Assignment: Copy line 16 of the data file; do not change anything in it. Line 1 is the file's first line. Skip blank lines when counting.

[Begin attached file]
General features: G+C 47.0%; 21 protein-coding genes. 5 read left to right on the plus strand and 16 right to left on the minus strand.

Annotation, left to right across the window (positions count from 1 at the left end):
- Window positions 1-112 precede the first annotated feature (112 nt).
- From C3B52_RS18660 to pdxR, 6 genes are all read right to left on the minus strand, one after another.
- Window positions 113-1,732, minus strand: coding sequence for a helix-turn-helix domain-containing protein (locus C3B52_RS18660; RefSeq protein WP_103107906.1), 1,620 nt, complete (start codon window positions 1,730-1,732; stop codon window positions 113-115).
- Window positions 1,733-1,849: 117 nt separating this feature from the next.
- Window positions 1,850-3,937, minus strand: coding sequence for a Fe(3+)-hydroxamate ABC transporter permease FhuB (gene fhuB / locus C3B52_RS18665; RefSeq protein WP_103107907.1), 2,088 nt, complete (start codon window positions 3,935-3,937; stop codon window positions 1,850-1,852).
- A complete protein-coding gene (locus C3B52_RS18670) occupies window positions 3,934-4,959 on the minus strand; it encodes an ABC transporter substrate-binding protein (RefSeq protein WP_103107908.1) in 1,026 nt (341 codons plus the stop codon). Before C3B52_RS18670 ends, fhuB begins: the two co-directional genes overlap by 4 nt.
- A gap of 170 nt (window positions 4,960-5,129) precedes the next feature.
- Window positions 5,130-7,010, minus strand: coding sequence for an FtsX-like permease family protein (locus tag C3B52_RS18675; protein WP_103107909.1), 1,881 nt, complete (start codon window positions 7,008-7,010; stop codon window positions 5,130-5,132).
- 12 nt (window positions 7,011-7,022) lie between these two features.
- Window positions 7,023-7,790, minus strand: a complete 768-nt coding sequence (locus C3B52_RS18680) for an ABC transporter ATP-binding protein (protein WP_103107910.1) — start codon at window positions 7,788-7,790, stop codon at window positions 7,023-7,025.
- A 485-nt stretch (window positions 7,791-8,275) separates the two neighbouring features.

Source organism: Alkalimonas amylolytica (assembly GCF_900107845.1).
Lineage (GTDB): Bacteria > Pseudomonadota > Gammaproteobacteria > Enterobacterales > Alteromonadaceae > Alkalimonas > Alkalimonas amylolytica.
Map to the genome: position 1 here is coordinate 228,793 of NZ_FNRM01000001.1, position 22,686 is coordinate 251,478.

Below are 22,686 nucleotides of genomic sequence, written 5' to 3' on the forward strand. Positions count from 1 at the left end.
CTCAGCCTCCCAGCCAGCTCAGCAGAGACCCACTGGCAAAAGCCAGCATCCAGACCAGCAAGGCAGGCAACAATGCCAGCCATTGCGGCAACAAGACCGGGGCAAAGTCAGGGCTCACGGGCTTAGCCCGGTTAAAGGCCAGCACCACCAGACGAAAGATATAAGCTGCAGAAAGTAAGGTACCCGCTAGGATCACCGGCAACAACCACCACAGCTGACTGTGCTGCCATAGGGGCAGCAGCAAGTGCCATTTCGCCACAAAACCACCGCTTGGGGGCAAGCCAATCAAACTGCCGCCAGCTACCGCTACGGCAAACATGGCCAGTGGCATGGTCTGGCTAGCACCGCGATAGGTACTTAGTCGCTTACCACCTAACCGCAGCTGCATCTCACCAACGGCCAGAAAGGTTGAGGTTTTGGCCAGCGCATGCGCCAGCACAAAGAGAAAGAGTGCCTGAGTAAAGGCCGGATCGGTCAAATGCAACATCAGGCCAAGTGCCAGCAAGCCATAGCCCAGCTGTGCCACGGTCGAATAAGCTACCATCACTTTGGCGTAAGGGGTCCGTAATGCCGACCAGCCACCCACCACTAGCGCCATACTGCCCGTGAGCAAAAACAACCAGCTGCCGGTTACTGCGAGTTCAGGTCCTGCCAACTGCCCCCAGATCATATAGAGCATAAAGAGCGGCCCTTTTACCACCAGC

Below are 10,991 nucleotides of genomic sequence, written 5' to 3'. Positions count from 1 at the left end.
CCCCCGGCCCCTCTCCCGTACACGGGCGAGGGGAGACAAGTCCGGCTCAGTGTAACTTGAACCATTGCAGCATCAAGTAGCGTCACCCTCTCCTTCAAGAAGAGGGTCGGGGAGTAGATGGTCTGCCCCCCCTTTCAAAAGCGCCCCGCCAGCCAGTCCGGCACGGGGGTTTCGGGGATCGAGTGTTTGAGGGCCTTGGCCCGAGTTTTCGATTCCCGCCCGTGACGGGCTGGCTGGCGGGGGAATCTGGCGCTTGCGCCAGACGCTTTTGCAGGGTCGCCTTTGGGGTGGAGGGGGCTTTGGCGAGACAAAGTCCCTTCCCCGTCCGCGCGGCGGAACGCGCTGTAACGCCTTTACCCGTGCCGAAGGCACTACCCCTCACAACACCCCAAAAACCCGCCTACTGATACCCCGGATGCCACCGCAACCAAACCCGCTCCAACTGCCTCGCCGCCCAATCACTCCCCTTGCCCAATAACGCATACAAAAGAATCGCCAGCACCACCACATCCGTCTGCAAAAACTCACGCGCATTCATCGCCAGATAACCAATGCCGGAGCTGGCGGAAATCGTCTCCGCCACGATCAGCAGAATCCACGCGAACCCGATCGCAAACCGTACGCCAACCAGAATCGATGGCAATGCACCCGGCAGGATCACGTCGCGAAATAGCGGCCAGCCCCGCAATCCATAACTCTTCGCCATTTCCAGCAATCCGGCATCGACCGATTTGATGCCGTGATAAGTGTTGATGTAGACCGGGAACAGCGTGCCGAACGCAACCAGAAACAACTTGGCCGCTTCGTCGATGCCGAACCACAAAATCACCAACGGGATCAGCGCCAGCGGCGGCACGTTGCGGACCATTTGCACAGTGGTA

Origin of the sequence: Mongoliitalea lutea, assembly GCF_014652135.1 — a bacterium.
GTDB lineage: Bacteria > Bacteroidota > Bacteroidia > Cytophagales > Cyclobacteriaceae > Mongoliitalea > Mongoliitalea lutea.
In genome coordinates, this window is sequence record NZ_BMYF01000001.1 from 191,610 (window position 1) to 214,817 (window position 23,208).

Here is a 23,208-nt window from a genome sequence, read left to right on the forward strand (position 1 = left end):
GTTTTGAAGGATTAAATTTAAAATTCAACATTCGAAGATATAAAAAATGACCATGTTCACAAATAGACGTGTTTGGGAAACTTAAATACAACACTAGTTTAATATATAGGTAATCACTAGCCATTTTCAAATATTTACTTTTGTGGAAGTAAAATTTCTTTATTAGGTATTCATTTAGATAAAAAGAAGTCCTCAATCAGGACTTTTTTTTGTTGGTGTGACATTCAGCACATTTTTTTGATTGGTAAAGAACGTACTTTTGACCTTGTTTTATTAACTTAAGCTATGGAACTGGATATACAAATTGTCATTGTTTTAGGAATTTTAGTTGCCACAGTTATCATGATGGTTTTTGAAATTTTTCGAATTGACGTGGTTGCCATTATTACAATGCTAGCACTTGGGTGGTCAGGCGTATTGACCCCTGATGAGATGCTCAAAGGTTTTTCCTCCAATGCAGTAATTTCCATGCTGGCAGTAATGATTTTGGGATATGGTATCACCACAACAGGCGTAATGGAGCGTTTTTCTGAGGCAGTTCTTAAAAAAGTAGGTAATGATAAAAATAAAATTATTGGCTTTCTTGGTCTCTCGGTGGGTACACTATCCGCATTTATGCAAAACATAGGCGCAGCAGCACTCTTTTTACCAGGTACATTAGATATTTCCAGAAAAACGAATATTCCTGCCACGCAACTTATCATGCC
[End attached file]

Map to the genome: position 1 here is coordinate 228,793 of NZ_FNRM01000001.1, position 22,686 is coordinate 251,478.